Leaning back into a couch that's seen better days, Justin Isbell relaxes in his dorm room here at Buena Vista University - television blaring an MTV rap video, his wireless laptop perched on his legs in front of him.
He's just a pillow's throw across the room from one of his five roommates, Paul Guerdet, nestled on another worn sofa - also with his laptop up and running. Mr. Isbell and Mr. Guerdet are doing homework, surfing the Web, and glancing at MTV. And both are keeping a sharp eye on their respective ICQ lists - a powerful instant-messaging software that alerts these well-connected roommates if any friends on this campus, or anywhere in the world, log onto the Internet.
"I'm not waiting to chat online with anyone in particular," Guerdet says. "I'm a social butterfly, basically. But I don't have to go out of my suite and hunt up 30 friends. I can just relax right here. I can do homework or type my paper - and still chat back and forth." The phone rings. It's a call for an absent roommate. Guerdet sends an ICQ message to him.
"I can sit in my room and check if a book's in without going to the library," says Kristopher Simon, a roommate who ambles into a conversation about the pros and cons of wirelessness.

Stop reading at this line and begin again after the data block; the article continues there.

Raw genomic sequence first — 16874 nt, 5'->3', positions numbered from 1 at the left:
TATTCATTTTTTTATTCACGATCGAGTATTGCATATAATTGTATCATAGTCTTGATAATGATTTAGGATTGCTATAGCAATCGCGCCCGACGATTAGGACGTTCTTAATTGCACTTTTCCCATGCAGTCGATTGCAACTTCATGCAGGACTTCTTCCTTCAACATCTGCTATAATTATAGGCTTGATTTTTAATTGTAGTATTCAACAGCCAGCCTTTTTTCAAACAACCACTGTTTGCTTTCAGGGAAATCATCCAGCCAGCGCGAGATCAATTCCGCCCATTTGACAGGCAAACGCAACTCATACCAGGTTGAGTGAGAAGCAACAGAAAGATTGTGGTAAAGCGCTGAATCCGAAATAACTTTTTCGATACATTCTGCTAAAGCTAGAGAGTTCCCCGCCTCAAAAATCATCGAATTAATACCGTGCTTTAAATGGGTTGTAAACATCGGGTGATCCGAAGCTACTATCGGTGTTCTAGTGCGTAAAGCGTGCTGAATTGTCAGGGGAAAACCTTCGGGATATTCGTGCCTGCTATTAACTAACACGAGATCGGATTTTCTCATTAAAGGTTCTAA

It has indeed made the library noticeably quieter. And the computer labs are dead now. Students visit others rooms - but maybe not quite as frequently. Many check ICQ first - and tote their laptops with them. It's part of the social scene now.
An hour later, four friends arrive, and soon their laptops are up and running. Chatter, MTV, and laughter collide.
"There's a lot more opportunity to communicate and ability to get things done," Simon says, shouting over the din in the room. "It helps me be more organized." But there is a downside.
"You can always tell if people are sending messages in class," Guerdet says. "If they're just mesmerized by the screen, they're probably using ICQ." Isbell concurs. "In some classes, I look around and see 20 people obviously chatting on ICQ," he says. "That's when I feel sorry for the professor."
(c) Copyright 2000. The Christian Science Publishing Society